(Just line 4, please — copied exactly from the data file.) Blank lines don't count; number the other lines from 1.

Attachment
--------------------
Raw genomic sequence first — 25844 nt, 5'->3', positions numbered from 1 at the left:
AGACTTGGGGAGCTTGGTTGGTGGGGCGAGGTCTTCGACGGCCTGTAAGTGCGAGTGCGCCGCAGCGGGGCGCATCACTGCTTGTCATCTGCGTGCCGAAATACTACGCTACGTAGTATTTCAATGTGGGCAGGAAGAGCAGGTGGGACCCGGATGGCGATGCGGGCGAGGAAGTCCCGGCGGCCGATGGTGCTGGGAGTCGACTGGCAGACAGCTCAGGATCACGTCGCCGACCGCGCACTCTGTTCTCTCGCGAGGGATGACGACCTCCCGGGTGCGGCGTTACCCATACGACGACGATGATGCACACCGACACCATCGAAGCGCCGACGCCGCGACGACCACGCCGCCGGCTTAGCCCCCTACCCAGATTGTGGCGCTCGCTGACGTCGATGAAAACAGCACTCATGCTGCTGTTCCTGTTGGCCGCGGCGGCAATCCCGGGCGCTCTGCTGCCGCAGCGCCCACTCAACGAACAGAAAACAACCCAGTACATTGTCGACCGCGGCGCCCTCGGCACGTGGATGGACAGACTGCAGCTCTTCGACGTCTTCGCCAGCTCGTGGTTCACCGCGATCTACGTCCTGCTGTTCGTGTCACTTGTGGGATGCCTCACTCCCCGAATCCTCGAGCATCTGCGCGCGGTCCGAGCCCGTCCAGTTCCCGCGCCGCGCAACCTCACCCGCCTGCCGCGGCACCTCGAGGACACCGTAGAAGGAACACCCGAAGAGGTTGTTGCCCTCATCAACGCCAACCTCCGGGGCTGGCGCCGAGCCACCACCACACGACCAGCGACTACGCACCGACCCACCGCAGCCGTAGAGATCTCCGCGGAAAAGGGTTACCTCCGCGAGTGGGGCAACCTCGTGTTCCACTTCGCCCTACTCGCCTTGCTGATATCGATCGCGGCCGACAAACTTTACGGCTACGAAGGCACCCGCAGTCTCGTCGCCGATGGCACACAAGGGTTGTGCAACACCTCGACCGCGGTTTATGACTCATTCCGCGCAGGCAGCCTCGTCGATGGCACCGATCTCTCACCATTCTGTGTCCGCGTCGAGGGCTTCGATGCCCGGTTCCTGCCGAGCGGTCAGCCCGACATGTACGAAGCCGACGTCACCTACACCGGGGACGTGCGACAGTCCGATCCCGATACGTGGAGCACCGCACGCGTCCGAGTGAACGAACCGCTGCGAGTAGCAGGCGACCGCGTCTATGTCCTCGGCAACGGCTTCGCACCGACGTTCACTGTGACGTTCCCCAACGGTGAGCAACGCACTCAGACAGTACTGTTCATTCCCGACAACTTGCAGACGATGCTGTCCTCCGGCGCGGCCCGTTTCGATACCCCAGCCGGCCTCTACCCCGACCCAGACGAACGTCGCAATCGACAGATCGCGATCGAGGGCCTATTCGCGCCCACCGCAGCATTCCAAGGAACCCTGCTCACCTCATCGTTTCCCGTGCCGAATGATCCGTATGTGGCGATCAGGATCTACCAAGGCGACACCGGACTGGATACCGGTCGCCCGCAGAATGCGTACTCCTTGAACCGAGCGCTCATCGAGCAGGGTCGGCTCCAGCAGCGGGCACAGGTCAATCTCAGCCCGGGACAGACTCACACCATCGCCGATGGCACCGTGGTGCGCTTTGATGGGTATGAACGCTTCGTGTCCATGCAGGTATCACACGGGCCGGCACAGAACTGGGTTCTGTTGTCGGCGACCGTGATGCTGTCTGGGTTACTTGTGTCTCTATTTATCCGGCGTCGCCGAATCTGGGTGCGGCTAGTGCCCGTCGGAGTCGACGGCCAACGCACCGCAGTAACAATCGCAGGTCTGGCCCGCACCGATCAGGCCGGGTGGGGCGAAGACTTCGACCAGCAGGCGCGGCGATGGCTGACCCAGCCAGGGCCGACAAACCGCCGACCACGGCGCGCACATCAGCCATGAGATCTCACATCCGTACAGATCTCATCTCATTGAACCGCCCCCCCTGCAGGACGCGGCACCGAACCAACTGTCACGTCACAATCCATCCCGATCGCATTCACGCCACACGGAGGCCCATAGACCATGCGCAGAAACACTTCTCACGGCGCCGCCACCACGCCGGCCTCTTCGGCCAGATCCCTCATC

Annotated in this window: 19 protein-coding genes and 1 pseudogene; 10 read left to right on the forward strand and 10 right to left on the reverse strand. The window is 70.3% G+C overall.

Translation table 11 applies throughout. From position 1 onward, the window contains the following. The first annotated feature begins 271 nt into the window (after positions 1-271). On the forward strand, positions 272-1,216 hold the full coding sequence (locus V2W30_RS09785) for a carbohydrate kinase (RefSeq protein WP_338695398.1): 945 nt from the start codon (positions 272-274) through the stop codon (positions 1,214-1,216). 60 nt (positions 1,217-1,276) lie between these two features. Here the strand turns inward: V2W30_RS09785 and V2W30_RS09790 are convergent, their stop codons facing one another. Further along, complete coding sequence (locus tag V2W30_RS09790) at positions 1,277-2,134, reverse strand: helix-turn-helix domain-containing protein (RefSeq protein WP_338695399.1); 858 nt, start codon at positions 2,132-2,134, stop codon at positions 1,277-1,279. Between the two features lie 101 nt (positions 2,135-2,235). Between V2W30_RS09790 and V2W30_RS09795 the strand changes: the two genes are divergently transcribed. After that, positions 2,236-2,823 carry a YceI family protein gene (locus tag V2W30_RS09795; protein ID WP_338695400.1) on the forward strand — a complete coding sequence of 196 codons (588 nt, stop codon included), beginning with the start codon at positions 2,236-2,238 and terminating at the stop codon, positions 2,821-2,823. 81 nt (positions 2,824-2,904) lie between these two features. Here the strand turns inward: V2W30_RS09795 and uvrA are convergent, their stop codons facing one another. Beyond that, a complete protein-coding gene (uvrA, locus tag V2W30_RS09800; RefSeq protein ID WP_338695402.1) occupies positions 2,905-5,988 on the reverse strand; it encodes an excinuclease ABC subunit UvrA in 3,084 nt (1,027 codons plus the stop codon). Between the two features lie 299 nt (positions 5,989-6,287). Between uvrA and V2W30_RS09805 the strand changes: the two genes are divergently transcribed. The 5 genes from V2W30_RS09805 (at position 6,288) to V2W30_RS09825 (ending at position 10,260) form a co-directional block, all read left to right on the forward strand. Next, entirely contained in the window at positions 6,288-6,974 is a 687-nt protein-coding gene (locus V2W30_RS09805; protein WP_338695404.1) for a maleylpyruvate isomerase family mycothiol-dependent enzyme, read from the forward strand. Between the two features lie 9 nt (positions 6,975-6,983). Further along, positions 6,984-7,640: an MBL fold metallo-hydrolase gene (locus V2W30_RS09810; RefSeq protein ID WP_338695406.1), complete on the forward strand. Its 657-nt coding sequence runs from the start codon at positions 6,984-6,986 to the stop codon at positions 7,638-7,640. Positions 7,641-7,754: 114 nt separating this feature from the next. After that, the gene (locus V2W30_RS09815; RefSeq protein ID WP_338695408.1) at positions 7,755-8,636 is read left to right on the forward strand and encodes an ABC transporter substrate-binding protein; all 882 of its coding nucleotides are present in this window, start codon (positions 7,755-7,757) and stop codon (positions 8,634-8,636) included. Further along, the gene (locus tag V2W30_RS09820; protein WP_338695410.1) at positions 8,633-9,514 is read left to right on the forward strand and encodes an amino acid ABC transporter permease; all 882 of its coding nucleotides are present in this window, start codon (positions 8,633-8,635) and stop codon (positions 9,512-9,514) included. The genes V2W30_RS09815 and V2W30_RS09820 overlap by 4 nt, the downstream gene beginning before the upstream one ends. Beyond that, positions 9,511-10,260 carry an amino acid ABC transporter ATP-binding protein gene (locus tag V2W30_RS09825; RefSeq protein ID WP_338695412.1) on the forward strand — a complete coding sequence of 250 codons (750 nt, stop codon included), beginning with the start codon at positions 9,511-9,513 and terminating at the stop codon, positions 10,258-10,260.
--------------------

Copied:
Translation table 11 applies throughout. From position 1 onward, the window contains the following. The first annotated feature begins 271 nt into the window (after positions 1-271). On the forward strand, positions 272-1,216 hold the full coding sequence (locus V2W30_RS09785) for a carbohydrate kinase (RefSeq protein WP_338695398.1): 945 nt from the start codon (positions 272-274) through the stop codon (positions 1,214-1,216). 60 nt (positions 1,217-1,276) lie between these two features. Here the strand turns inward: V2W30_RS09785 and V2W30_RS09790 are convergent, their stop codons facing one another. Further along, complete coding sequence (locus tag V2W30_RS09790) at positions 1,277-2,134, reverse strand: helix-turn-helix domain-containing protein (RefSeq protein WP_338695399.1); 858 nt, start codon at positions 2,132-2,134, stop codon at positions 1,277-1,279. Between the two features lie 101 nt (positions 2,135-2,235). Between V2W30_RS09790 and V2W30_RS09795 the strand changes: the two genes are divergently transcribed. After that, positions 2,236-2,823 carry a YceI family protein gene (locus tag V2W30_RS09795; protein ID WP_338695400.1) on the forward strand — a complete coding sequence of 196 codons (588 nt, stop codon included), beginning with the start codon at positions 2,236-2,238 and terminating at the stop codon, positions 2,821-2,823. 81 nt (positions 2,824-2,904) lie between these two features. Here the strand turns inward: V2W30_RS09795 and uvrA are convergent, their stop codons facing one another. Beyond that, a complete protein-coding gene (uvrA, locus tag V2W30_RS09800; RefSeq protein ID WP_338695402.1) occupies positions 2,905-5,988 on the reverse strand; it encodes an excinuclease ABC subunit UvrA in 3,084 nt (1,027 codons plus the stop codon). Between the two features lie 299 nt (positions 5,989-6,287). Between uvrA and V2W30_RS09805 the strand changes: the two genes are divergently transcribed. The 5 genes from V2W30_RS09805 (at position 6,288) to V2W30_RS09825 (ending at position 10,260) form a co-directional block, all read left to right on the forward strand. Next, entirely contained in the window at positions 6,288-6,974 is a 687-nt protein-coding gene (locus V2W30_RS09805; protein WP_338695404.1) for a maleylpyruvate isomerase family mycothiol-dependent enzyme, read from the forward strand. Between the two features lie 9 nt (positions 6,975-6,983). Further along, positions 6,984-7,640: an MBL fold metallo-hydrolase gene (locus V2W30_RS09810; RefSeq protein ID WP_338695406.1), complete on the forward strand. Its 657-nt coding sequence runs from the start codon at positions 6,984-6,986 to the stop codon at positions 7,638-7,640. Positions 7,641-7,754: 114 nt separating this feature from the next. After that, the gene (locus V2W30_RS09815; RefSeq protein ID WP_338695408.1) at positions 7,755-8,636 is read left to right on the forward strand and encodes an ABC transporter substrate-binding protein; all 882 of its coding nucleotides are present in this window, start codon (positions 7,755-7,757) and stop codon (positions 8,634-8,636) included. Further along, the gene (locus tag V2W30_RS09820; protein WP_338695410.1) at positions 8,633-9,514 is read left to right on the forward strand and encodes an amino acid ABC transporter permease; all 882 of its coding nucleotides are present in this window, start codon (positions 8,633-8,635) and stop codon (positions 9,512-9,514) included. The genes V2W30_RS09815 and V2W30_RS09820 overlap by 4 nt, the downstream gene beginning before the upstream one ends. Beyond that, positions 9,511-10,260 carry an amino acid ABC transporter ATP-binding protein gene (locus tag V2W30_RS09825; RefSeq protein ID WP_338695412.1) on the forward strand — a complete coding sequence of 250 codons (750 nt, stop codon included), beginning with the start codon at positions 9,511-9,513 and terminating at the stop codon, positions 10,258-10,260.